Reprinted with permission of the Financial Managers Society. Original publication date, March 22, 2016.
For the most part, it’s hard to find anybody outside of the banking industry with something nice to say about overdraft protection.
With the Consumer Financial Protection Bureau (CFPB) long beating the drum for some type of reform, most takes on the topic continue to run along the lines of a recent New York Times article focusing on consumers racking up big charges while banks laugh all the way to, well, themselves with a pile of big fees.
While few institutions will dispute the notion that overdraft does, in fact, represent a solid (if not spectacular) source of noninterest income in an environment where every such dollar matters, recent data suggests that the service offers as much of a benefit to the consumers who use it as it does to the institutions that provide it.
Even the CFPB may be considering a change of heart on overdraft, having removed it as a line item from its most recent list of regulatory priorities for 2016.
So how should community institutions view their overdraft programs in the current environment? Has the storm mostly passed, or is this merely a pause in the march toward the ultimate, inevitable demise of overdraft?
Jeffrey Harper, President of BSG Financial Group in Louisville, Ky., believes that despite all of the uncertainty surrounding them, there are a number of reasons why institutions should not abandon discretionary overdraft programs at this point.
“Consumers still have short-term liquidity needs, and many of those needs are being met by these discretionary overdraft programs,” Harper explains. “A lot of overdrafts are only outstanding between five and ten business days, so there is a need for short-term liquidity and community banks and credit unions are the best places to fill that need, either through a loan or an overdraft.”
For those institutions opting to maintain a formal overdraft program, Harper says all of the regulatory attention these days means that rigorous attention to proper procedures and correct reporting should be an essential piece of the puzzle.
“It’s more important than ever to be able to track things like who’s overdrawing, the fees being paid for overdraft and the repayment capacity ratio – which is fees paid for overdraft divided by the amount of deposits made by that customer,” Harper says. “A lot of institutions don’t really know where overdrafts are being created, so a formal overdraft solution should be able to identify where those are occurring. This helps create a better service, but also shows regulators that the institution knows where its customers’ needs are for short- term liquidity and how it’s meeting them.”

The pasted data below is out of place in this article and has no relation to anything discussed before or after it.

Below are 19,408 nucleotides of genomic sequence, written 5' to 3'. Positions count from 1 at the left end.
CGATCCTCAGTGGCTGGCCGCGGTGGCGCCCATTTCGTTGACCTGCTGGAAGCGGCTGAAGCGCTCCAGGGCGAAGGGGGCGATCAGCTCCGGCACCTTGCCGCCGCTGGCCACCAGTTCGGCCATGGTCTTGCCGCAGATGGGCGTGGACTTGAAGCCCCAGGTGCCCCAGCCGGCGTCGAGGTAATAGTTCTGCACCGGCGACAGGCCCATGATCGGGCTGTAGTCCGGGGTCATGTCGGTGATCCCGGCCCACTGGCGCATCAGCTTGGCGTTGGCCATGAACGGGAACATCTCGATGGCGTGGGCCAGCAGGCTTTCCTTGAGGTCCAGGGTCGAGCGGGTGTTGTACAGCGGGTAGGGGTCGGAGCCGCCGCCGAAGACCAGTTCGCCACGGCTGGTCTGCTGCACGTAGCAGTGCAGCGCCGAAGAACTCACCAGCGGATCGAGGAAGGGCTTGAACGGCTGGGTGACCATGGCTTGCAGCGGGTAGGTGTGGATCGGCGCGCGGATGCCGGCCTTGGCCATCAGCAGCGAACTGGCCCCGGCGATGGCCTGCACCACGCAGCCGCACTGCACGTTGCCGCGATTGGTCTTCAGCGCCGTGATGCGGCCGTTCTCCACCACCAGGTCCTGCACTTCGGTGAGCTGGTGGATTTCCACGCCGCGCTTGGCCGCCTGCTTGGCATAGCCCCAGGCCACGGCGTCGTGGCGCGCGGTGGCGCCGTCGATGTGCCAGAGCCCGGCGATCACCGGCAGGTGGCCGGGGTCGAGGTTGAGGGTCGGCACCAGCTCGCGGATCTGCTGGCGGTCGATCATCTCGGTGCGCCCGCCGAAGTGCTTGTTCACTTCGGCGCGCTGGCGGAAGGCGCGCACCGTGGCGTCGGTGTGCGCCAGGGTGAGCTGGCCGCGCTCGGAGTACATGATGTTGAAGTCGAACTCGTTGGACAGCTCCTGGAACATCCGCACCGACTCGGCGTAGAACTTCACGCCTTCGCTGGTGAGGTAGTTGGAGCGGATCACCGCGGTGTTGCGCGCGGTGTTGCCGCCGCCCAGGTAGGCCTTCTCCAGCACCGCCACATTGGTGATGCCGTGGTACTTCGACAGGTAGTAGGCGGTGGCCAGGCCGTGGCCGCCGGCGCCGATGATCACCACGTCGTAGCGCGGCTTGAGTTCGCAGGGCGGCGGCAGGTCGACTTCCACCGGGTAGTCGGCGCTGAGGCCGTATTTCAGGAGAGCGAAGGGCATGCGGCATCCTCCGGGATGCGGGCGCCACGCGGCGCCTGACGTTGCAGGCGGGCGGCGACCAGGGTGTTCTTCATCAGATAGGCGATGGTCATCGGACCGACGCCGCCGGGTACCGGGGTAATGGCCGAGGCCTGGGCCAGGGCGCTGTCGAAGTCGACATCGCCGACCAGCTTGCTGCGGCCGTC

Focus on Service
Harper believes that the key for institutions trying to change both regulator and consumer perceptions is to treat overdraft programs as the much-needed service that they are, and not just a fee-generating exercise.
“I think it’s a pretty common mistake on the consumer side to not focus on overdraft service as a line of business,” he says. “It’s a line item that creates money for the institution, but they’re not really focusing on it from a service perspective. A lot of times consumers will see the opt-in/opt-out decision as little more than the fee, and they’ll likely opt out because of that. They don’t see overdraft as a service, because the institution doesn’t really present it as such – it’s more of a penalty to be avoided.”
One way that institutions may be moving in the right direction on this front is by transitioning from one-size-fits-all fixed-limit overdraft program to more of a dynamic-limit approach, where overdraft limits are set by multiple different attributes, such as deposits, frequency of deposits, deposit dollar amounts or length of relationship with the institution. Harper believes that this type of shift to a more automated, consistent and service- focused decision is a step in the right direction.
“More institutions should be moving toward the dynamic-limit approach, and treating customers as individuals rather than ‘product types.’”
While more institutions may be moving toward these types of customer-focused changes to their overdraft programs, there remains concern throughout the industry that these efforts may be for naught if the CFPB renews its call for a major overdraft overhaul. Harper, however, believes that any eventual regulatory intervention will likely be focused on tweaking current practices rather than doing away with overdraft altogether.
“As long as there are institutions, checking accounts and humans, there are going to be overdrafts,” he says. “So overdraft isn’t going to go away, but what may come to pass is some type of cap on the fees that can be charged on an annual basis. The regulators may also try to focus on alternative products. For example, if you have a customer who has had a certain number of overdrafts in a 12-month period, what other affordable solutions can you offer to that person?”
The determining factor in the CFPB’s decision may ultimately be the agency’s increased awareness about who exactly is using overdraft programs and why, as laid out in a number of recent studies.
“We’re hearing something may come down in late 2017, but what we think is that the CFPB is getting more data and understanding who the overdraft users really are,” Harper says. “It’s not necessarily the poor, as many people assumed for a long time. The data shows that people who overdraft ten or more times in a given period are folks who average over $8,000 a month in deposits. They don’t have a higher collective balance but they deposit more, so it’s all about cash flow and the lifestyle that overdrafters live. They’re paying for the convenience value of their money.”